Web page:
Glacier Bay National Park is one of the most popular national parks in Alaska and a common destination for birders. It is one of the biggest parks in the area and remains open all year, which makes it easier for you to check out various birding options whenever you want.

This park also includes a ranger-guided boating tour that makes birding easier. The ranger will take you through the best parts of the park and can even tell you where you’re more likely to see different birds. They get a lot of different birders every year, so they expect and enjoy these questions.

Even better, there are multiple hiking trails throughout the area that you can enjoy while visiting. These include the more accessible Bartlett Lake Trail, which is well-maintained and about six miles. However, there are also more challenging trails, like Point Gustavus, that are very long and winding.

The best part about these trails is that you can check them out whenever you want and spot a variety of different birds. They are all well maintained and free of debris or other concerning elements. Benches are spread throughout the trails at multiple destinations to make it easier to hike for long periods.

Note that this park may include other animals, such as foxes and some bears that may be problematic to some people. Sticking to the trails should keep you safe, though there are areas where you can go overland if you want to spot harder-to-find birds. Be careful whenever you travel in these less-regulated areas.

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Chilkat Bald Eagle Preserve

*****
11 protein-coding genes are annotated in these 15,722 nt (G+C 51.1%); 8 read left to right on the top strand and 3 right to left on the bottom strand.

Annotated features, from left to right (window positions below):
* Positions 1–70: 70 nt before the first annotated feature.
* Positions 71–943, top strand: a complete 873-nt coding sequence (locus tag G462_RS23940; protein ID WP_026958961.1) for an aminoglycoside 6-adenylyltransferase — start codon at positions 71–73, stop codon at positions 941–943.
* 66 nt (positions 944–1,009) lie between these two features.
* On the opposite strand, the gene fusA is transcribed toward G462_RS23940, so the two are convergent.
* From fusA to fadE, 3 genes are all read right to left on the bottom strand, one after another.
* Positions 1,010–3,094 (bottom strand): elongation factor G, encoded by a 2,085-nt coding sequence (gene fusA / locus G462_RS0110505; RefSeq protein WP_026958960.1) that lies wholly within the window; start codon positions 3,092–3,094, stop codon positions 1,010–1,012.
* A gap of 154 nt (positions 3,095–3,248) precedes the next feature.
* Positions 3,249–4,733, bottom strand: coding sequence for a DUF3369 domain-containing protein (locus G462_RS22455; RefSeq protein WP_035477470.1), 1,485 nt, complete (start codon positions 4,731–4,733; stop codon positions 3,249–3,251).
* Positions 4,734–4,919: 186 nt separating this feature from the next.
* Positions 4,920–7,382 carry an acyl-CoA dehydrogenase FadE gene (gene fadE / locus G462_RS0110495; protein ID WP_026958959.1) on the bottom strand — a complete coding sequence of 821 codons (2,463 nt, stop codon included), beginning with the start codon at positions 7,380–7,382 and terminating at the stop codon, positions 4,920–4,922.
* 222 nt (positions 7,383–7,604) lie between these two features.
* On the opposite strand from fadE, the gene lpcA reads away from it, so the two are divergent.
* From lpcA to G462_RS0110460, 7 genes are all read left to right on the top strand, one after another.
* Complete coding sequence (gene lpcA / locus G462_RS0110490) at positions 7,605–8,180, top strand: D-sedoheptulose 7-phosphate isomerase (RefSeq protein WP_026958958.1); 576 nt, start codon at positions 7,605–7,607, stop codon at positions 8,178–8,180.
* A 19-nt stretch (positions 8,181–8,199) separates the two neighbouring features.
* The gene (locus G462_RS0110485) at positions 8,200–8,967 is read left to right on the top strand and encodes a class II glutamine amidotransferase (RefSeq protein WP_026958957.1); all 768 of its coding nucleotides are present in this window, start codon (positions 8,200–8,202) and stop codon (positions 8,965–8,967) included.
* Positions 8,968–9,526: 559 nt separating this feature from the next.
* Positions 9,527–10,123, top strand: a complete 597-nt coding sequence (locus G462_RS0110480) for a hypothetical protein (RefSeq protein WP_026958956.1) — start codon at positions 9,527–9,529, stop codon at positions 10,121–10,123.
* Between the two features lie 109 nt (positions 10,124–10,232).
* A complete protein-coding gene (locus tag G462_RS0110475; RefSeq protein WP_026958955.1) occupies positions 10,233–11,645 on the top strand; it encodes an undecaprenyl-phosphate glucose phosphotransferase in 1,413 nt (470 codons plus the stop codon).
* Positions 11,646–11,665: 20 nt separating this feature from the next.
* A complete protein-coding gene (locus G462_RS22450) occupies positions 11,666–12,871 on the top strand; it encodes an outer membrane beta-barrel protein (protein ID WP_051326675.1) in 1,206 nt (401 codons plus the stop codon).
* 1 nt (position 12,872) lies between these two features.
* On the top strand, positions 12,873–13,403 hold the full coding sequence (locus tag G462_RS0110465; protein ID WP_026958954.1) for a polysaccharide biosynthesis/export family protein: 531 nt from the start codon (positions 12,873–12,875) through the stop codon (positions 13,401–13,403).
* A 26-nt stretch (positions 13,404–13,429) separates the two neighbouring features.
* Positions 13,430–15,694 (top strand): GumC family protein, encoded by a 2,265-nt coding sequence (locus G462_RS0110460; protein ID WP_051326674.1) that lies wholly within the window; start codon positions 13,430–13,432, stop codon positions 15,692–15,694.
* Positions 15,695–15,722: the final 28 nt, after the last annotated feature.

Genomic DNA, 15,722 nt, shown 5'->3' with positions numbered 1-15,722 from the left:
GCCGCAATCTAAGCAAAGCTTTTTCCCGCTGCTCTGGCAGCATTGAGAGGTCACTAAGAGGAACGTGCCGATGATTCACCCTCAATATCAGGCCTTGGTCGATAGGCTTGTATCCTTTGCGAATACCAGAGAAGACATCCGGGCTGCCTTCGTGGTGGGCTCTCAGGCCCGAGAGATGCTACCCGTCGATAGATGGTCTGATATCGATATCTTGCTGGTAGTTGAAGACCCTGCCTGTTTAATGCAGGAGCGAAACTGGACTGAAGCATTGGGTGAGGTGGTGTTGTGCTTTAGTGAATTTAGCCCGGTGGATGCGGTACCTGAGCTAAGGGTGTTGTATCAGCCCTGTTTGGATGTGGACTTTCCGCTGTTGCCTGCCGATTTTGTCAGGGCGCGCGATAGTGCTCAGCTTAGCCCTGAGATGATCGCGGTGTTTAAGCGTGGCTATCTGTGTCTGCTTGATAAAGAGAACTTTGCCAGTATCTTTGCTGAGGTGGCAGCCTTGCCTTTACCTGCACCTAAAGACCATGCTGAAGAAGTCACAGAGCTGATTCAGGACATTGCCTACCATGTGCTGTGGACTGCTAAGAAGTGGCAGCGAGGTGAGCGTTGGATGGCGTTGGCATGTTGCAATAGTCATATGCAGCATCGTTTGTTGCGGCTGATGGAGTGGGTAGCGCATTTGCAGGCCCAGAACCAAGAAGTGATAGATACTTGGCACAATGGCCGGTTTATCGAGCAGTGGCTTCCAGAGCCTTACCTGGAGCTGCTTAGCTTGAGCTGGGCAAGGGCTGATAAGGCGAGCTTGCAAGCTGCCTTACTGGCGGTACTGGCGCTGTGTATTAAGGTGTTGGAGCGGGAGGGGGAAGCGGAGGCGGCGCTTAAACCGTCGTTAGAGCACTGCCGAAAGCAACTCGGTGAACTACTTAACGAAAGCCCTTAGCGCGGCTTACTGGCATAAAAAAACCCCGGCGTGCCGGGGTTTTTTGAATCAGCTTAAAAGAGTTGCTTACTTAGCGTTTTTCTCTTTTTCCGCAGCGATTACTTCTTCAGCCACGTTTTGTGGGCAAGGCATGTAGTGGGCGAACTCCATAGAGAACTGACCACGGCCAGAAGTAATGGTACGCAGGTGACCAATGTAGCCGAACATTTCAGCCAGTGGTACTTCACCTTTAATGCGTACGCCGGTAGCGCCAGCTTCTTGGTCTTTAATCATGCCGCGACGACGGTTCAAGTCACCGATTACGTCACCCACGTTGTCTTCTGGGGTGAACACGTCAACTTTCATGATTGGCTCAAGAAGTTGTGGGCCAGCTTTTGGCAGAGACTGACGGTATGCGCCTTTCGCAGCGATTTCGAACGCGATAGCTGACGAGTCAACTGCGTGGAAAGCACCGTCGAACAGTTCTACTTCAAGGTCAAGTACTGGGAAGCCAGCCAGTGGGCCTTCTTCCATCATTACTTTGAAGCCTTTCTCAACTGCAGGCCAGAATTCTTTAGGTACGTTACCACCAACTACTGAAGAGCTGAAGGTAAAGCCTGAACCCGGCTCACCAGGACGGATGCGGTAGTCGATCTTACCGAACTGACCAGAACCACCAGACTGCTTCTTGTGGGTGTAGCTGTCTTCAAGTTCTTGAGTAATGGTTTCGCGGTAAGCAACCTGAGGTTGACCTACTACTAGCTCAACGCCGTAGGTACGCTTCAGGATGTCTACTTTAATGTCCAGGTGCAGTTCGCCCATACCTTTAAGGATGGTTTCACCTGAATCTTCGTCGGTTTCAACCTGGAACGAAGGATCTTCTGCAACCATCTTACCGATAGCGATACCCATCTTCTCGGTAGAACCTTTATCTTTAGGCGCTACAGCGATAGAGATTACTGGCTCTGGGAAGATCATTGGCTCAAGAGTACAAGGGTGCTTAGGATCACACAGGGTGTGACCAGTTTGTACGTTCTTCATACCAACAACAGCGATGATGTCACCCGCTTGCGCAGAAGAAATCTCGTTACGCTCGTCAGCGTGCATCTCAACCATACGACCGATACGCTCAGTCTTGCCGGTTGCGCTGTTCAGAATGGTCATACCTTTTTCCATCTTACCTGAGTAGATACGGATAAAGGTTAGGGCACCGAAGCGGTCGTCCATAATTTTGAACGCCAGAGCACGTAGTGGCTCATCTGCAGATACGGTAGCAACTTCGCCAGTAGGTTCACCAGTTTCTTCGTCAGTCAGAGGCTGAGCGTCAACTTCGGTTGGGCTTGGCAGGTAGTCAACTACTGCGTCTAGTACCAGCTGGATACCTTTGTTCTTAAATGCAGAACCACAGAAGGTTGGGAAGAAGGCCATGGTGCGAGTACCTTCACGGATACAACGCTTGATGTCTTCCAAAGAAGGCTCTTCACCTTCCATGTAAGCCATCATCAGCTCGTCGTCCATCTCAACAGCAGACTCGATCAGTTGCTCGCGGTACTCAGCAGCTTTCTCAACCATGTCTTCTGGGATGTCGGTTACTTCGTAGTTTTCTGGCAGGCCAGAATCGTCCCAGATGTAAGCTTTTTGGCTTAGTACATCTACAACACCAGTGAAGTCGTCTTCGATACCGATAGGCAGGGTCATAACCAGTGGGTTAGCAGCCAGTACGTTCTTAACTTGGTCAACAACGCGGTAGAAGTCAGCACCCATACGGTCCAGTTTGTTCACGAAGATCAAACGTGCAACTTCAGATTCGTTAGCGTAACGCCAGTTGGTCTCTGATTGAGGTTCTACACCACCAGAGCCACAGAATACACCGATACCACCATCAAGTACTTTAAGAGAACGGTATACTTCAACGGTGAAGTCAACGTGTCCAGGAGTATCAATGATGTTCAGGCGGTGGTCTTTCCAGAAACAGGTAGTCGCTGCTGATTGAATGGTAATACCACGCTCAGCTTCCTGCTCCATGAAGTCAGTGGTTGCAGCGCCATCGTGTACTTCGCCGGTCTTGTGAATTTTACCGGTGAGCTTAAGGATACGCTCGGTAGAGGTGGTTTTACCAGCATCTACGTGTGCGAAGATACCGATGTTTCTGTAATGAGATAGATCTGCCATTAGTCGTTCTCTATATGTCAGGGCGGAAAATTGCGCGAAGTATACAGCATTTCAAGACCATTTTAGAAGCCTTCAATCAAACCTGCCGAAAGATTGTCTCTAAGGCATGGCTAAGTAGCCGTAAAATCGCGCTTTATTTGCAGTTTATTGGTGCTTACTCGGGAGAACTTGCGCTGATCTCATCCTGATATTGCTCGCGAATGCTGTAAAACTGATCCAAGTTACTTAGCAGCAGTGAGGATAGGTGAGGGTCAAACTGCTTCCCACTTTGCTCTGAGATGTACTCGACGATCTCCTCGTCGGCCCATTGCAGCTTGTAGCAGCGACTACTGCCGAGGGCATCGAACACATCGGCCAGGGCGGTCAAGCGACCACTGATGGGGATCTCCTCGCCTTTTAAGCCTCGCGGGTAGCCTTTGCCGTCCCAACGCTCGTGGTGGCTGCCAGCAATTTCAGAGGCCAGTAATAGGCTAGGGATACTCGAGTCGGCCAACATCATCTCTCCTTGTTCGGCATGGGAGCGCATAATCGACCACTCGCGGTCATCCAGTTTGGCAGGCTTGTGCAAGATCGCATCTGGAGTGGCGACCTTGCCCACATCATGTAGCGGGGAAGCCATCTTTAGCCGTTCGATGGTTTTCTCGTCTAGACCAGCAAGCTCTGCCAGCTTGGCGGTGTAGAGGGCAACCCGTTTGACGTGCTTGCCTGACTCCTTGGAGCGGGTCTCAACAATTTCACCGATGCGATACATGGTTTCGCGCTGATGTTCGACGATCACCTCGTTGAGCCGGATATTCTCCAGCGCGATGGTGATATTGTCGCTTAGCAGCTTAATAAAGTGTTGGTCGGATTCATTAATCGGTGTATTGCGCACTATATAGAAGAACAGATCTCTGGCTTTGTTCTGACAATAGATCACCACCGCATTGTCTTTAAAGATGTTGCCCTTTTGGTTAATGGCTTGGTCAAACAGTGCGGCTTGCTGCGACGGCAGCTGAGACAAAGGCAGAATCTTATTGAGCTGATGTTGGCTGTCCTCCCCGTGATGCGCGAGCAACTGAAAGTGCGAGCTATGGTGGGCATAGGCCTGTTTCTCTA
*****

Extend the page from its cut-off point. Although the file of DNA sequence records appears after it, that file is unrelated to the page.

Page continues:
best places for birdwatching in alaska
Chilkat Bald Eagle Preserve
Image By MbochartCC BY-SA 4.0, via Wikimedia Commons
  • Address: Haines Highway, Haines, AK 99827
  • Cost: Free
  • Hours: Sunrise to sunset
  • Birds you’ll see: Bald eagles, belted kingfisher, American robin, Wilson’s warbler, orange-crowned warbler, trumpeter swan, common merganswer, California gull, fox sparrow, and rock pigeon

Chilkat Bald Eagle Preserve is exactly what its name suggests: a preserve that protects American bald eagles. Operating for over 40 years, it is one of the most trusted and respected bird preserves in the state and the best place to go if you want the chance to see the sometimes elusive eagle.

That’s because this preserve has over 3,000 bald eagles that are carefully monitored and protected. This heavy eagle population density should make it easier for you to get great pictures of these birds, including gorgeous photos of them on their always impressive nests.

Even better, the park hosts a yearly Alaska Bald Eagle Festival in November that includes field trips, expert lectures, and the best chances to spot eagles in the park. Guided tours during this time will help you see some of the biggest and most impressive bald eagles in the state, which is saying something.

Note that there are also many other birds in the park, though they can be tricky to spot in areas near eagles. After all, birds like the Arctic tern and red-breasted sapsucker may be prey animals to this park’s prize birds. Thankfully, there should be plenty of areas where you can spot them.

Multiple trails wind through the park, including the main Chilkat Bald Eagle Preserve Trail. This looping trail is just over 1.5 miles long and is great for walking and hiking. Dogs are welcome but may not be appreciated by other bird watchers if your pup gets too excited and start barking.

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Wrap Up- Best Places for Birdwatching in Alaska

Alaska has so much to offer for birdwatchers. We hope that these trails and details excite you for your looming birdwatching adventure in Alaska!

best places for birdwatching in Alaska